The Millstone Times February 2019

FAMILY MATTERS Making Your Own Blockchain By Thomas Virgil

The year is 2019… and blockchain’s Wild West era continues. New cryptocurrencies ICO every day, more businesses are taking the steps towards integration and there is still no barrier to entry for willing participants. Regulation has little hold of the crypto market; a statement especially true for creators. Similar to the years that followed the dot-com boom, many resources have already popped up online for anyone ready to create their own block- chain. This was the story for Norman Gabriel. A 23-year old who publicly denounced the technology two years ago in his local newspaper, had created his own blockchain he dubbed BitNorm. Gabriel works as a Senior Analyst at New York City Broker/Dealer, OCP Capital. He spends his free time running a foundation he started with a childhood friend and teaching himself code through app-development. During Christmas of 2018, he began building BitNorm in his parents’ garage alongside his little brother. A process he documented on his personal blog ( “I’m no guru when it comes to code… but I was shocked at its ease.” Gabriel commented, “There are great learning resources out there for anyone willing to try. Web-designers were the most sought-after job at a point in time, maybe learning how to make one of these is just getting ahead of the curve.” He was right. Over the last few months, the blockchain developer industry had exploded. Seen by an endlessly growing marketplace of blockchain boot camps, hosted by both niche start-ups and ivy-league schools alike. Many believe that the technology’s ease of accessibility will play a key role in blockchain’s future. But this was something Gabriel was very critical of. criticism. There needs to be a governing body that sets parameters for what you can and can’t do.” Gabriel made BitNorm a private blockchain, in hopes that a small business will come along and integrate the software in its day-to-day. The service provides a secure payment system between business to user and user-to-user. But since its completion, Gabriel hasn’t seen the response he’d like for the blockchain. “Since finishing, I’ve spoken to a couple people about adoption, but they aren’t exactly people I expected…” Gabriel laughed “I’ve spoken to a couple guys in a fraternity, using it to sell tickets to their parties… and a party promotion company that does events in university bars. I declined both.”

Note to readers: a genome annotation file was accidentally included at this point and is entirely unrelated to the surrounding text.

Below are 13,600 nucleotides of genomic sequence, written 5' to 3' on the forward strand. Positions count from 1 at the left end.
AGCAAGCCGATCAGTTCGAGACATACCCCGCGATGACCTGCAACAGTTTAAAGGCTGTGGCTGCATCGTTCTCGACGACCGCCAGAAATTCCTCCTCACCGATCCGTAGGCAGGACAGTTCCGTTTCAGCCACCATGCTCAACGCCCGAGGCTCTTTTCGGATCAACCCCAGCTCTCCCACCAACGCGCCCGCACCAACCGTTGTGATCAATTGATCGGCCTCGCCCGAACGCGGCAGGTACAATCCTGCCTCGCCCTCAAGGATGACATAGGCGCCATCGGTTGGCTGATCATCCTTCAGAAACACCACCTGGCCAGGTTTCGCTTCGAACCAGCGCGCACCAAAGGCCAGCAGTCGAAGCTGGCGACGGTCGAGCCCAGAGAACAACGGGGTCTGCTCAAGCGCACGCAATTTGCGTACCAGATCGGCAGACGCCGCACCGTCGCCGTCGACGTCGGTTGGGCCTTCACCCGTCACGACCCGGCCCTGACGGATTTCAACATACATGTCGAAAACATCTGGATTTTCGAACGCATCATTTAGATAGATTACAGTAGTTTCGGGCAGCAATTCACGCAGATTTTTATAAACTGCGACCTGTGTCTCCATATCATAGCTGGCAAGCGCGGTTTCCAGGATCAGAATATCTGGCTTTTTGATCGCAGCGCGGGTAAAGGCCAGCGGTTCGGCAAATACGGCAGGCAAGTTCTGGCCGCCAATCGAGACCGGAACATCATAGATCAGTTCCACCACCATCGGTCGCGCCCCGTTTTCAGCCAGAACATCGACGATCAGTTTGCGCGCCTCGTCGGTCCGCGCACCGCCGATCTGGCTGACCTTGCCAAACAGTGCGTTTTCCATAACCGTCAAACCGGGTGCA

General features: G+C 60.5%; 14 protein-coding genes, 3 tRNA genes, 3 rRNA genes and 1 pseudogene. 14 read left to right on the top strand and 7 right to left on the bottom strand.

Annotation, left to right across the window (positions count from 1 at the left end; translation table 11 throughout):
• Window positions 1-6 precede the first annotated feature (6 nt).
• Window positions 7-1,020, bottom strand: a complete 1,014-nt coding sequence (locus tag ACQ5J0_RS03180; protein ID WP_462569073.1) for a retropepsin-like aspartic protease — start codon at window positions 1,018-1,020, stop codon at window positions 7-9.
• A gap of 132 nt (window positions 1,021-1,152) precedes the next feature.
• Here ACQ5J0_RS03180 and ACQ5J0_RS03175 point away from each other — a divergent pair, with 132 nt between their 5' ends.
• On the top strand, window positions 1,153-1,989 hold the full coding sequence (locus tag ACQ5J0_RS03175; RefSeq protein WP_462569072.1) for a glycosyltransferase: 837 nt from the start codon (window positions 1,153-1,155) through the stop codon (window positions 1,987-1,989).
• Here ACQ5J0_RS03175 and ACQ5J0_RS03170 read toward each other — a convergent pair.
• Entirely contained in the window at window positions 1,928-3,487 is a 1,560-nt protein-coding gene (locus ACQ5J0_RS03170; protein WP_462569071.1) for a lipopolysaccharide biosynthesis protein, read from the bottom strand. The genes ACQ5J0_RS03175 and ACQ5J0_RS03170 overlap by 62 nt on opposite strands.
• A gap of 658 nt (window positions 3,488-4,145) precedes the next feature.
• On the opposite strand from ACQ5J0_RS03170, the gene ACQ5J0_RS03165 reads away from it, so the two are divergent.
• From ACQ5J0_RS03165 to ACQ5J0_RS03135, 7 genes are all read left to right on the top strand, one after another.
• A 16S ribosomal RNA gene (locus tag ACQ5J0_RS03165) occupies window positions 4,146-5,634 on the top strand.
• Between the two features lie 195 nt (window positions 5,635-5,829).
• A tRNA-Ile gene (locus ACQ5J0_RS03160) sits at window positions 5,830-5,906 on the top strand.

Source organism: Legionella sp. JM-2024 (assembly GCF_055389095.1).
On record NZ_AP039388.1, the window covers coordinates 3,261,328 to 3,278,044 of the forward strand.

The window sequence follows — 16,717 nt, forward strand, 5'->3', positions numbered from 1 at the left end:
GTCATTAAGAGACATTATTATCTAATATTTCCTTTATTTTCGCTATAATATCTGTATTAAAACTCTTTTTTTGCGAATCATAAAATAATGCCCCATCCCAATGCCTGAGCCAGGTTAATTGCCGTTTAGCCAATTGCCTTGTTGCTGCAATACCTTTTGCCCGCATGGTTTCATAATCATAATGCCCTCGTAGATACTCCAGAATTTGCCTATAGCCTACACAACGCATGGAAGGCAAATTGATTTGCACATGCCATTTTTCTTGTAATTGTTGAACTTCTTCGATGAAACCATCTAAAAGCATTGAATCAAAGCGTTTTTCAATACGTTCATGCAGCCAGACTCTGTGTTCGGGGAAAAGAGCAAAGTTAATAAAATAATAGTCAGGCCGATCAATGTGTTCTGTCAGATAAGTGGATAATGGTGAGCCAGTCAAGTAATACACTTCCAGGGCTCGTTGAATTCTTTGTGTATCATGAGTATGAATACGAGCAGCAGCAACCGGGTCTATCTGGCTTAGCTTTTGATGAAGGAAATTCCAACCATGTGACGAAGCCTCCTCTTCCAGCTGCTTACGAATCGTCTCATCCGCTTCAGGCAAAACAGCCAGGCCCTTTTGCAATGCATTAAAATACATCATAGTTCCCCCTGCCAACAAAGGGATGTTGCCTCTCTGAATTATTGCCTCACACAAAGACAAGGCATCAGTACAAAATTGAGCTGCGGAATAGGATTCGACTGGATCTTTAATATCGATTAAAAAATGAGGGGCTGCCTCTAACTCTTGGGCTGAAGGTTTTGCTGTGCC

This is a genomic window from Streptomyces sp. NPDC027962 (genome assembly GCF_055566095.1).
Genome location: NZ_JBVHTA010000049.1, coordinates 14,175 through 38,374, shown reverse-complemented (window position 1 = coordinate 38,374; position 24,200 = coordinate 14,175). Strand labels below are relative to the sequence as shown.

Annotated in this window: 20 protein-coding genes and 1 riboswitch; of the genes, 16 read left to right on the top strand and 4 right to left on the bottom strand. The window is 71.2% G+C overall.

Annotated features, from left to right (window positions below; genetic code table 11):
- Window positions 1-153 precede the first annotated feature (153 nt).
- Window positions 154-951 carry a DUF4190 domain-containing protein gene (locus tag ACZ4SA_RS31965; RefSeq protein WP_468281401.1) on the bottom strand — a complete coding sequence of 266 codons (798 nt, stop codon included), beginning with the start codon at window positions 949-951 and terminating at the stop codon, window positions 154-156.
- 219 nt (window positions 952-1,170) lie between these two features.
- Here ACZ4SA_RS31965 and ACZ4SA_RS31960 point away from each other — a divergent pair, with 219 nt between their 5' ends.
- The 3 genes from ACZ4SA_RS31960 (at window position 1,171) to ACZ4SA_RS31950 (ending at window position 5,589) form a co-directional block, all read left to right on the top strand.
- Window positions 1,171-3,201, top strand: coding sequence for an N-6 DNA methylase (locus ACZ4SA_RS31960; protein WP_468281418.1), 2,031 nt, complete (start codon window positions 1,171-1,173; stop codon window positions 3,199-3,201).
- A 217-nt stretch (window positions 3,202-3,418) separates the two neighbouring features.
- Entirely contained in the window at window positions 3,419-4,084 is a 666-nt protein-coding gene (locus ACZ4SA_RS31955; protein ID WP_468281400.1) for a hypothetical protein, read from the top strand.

“I think as more people get into learning Solidity (language for creating smart contracts) and what it takes to make a blockchain… is the more there needs to be regulation. Anyone can create a crypto, register it, tether it to another currency and set up a storefront. This has always been my biggest

Although the technology’s future remains uncertain, it hasn’t stopped the hype online when it comes to learning blockchain. Many hope for a financial future completely integrated with crypto, while others continue to denounce it as a passing fad. When asked about the future of the technology, Gabriel Said. “Well… I started learning this out of curiosity. I think that’s why the demand for these online classes are so high, it’s because everyone wants to figure out if this thing really is the future. Coming out on the other end I’m just as critical as I was before. We won’t know until we see some legislative action being taken.” Only time will tell what the future holds for blockchain. What was once an underground technology two years ago, was the most requested engineer specialization in 2018. When asked about what resource he’d recommend for people wanting to get into the industry, the new developer simply respond- ed. “It’s easy… just google it.”


The Millstone Times

February 2019

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